The Committee on Payment and Settlement Systems or CPSS and the Technical Committee of the International Organization of Securities Commissioners or the IOSCO (whose members include the SEC and the CFTC) published the final report of the Principles of Financial Market Infrastructures or FMIs. This report replaces earlier published standards. The CPSS and IOSC expect the principles to be key in the regulation of FMIs.

FMIs that facilitate the clearing, settlement and recording of monetary and financial transactions are critical in fostering financial stability. The report details twenty-three principles grouped into ten categories regarding the governance and operation of FMIs. The new principles are designed, according to the Bank for International Settlements, to “ensure that the infrastructure supporting global financial markets is robust and thus well placed to withstand financial shock.” The principles include:

Category 1, General organization focuses on governance and the management of risks. It notes that firms should have governance arrangements that are clear and transparent and which promote safety and efficiency while having a sound risk-management framework.

Category 2, Credit and liquidity risk management is keyed to having effective measures to monitor and manage credit exposures including the resources sufficient to cover a wide range of potential stress categories. This includes the default of two participants and their affiliates. Policies should also that require collateral with low credit, liquidity and market risk. Margin should cover credit exposures to participants for all products and the firm should effectively measure, monitor and mange liquidity risk.

Category 3, Settlement is concerned with the finality of settlement which should be at a minimum by the end of the value date or, preferably, intraday or in real time.

Category 4, Central securities depositories notes that a CSD should have appropriate rules and procedures to help ensure the integrity of the securities issued and minimize and manage the risks. If there is two linked obligations the CSD should eliminate principal risk by conditioning final settlement of one on the other.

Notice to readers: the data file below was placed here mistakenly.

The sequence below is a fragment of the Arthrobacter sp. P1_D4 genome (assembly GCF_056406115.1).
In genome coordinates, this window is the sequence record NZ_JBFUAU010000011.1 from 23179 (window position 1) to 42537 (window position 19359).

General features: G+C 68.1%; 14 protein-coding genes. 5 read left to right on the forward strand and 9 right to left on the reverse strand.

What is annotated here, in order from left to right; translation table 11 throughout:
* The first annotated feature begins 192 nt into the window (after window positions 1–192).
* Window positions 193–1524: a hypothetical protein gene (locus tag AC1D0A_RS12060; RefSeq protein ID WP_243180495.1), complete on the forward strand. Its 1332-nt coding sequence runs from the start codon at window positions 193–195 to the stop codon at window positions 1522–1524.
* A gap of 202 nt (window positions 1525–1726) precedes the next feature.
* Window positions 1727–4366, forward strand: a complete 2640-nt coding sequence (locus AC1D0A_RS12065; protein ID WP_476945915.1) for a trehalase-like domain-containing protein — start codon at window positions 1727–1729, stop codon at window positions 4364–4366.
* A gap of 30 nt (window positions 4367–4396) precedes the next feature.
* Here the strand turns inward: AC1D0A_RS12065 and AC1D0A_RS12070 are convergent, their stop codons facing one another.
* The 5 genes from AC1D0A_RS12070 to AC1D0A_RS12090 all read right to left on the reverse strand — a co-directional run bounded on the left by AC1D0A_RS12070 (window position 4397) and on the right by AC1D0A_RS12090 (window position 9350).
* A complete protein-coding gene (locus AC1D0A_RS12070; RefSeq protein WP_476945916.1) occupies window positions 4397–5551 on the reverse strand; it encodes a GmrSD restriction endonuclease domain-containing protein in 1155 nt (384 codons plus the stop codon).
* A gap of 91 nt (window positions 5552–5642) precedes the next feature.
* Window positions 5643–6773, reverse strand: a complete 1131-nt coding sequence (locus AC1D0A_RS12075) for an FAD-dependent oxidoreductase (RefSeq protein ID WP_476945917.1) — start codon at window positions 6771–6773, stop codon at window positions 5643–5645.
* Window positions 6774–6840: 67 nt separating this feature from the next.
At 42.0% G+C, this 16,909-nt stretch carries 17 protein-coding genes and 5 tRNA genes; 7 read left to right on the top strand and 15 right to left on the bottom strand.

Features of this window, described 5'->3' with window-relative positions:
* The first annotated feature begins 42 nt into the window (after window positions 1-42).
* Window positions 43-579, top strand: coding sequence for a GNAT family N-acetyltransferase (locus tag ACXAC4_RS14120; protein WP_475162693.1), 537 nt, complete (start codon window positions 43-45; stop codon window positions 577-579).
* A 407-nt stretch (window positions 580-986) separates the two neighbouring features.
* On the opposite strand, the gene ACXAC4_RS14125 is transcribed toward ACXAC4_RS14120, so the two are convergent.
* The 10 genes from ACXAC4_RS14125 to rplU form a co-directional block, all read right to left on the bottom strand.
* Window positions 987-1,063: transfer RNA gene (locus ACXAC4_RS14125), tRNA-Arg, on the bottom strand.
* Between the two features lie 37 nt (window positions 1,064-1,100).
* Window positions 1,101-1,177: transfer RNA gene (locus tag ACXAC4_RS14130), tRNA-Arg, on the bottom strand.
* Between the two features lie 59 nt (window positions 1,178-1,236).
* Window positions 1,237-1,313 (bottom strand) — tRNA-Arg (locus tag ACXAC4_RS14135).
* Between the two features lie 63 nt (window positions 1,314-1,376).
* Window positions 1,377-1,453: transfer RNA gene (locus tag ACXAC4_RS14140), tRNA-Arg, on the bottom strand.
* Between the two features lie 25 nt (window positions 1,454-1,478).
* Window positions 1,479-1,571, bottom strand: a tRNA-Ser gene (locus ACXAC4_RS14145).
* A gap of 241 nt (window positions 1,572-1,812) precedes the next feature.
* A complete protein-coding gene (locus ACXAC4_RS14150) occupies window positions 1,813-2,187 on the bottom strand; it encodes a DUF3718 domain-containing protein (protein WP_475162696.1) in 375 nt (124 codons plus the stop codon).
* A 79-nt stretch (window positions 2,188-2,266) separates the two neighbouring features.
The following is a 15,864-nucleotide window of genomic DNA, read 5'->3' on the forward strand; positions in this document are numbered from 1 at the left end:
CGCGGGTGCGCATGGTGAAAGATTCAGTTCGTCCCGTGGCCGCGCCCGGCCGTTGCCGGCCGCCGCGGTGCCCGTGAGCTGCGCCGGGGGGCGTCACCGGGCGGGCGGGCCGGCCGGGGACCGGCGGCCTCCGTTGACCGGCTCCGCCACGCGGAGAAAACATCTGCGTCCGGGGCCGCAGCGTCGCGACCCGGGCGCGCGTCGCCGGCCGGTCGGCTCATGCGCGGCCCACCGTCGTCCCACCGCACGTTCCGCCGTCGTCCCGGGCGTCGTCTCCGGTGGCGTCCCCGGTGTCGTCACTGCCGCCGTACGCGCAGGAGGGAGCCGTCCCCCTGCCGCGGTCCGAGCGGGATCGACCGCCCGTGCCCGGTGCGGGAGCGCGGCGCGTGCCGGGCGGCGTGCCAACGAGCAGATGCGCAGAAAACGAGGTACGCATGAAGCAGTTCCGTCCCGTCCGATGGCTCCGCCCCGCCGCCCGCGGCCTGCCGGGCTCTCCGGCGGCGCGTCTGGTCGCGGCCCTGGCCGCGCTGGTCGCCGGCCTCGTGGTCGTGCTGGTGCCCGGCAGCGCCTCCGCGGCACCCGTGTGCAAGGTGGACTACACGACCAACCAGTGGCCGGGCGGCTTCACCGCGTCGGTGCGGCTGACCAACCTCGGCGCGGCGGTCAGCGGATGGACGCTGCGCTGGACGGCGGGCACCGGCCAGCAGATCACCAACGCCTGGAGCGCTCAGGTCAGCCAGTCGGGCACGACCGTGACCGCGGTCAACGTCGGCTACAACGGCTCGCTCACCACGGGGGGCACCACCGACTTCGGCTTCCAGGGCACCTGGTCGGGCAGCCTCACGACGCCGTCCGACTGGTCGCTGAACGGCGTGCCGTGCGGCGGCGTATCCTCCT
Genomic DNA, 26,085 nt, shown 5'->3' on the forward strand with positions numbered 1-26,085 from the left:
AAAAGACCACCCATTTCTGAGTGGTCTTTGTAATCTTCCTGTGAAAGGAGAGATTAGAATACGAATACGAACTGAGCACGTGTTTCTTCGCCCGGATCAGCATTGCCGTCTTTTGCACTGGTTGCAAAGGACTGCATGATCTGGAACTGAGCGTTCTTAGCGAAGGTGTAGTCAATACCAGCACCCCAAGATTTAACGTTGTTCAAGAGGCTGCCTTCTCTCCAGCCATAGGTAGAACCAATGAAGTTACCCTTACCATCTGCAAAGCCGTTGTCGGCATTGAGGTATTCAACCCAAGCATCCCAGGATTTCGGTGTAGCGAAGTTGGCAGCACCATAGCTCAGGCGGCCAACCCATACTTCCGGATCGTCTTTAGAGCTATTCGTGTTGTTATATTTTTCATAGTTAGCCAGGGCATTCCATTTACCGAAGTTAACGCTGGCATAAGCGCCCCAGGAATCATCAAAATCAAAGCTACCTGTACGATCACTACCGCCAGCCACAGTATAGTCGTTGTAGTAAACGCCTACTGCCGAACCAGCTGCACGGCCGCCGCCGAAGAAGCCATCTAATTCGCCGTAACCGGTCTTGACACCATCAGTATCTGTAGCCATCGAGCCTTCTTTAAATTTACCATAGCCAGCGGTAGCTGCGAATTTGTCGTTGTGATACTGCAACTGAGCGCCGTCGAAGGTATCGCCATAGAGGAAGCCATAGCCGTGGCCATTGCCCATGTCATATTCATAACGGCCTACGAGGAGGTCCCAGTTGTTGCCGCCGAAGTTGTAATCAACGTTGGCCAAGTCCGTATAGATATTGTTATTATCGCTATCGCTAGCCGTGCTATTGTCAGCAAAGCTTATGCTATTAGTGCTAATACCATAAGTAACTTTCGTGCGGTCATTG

Category 5, Segregation and portability should be provided for as to the positions and the collateral.

Category 6, General business and operational risk management focuses on general business risk including suggesting that sufficient liquid net assets funded by equity be held to cover potential general business loses, custody and investment risks and the management of operational risk.

Category 7, Access and participation requirements notes that an FMI should have objective, risk-based and publicly disclosed criteria for participation which permit fair and open access.

Category 8, Efficiency and effectiveness provides that the FMI should be efficient in meeting the requirement of its participants and the markets it serves while using procedures to facilitate efficient payment, clearing, settlement and recording.

Category 9, Disclosure of rules, key procedures and market data provides that the FMI should have clear and comprehensive rules and procedures and provide for timely and accurate access to data by the relevant authorities and the public in view of their respective needs.

Category 10, Responsibilities of central banks, market regulators and other relevant authorities concerns the regulation and supervision of FMIs, the oversight of their powers and resources, their disclosure policies and cooperation with authorities.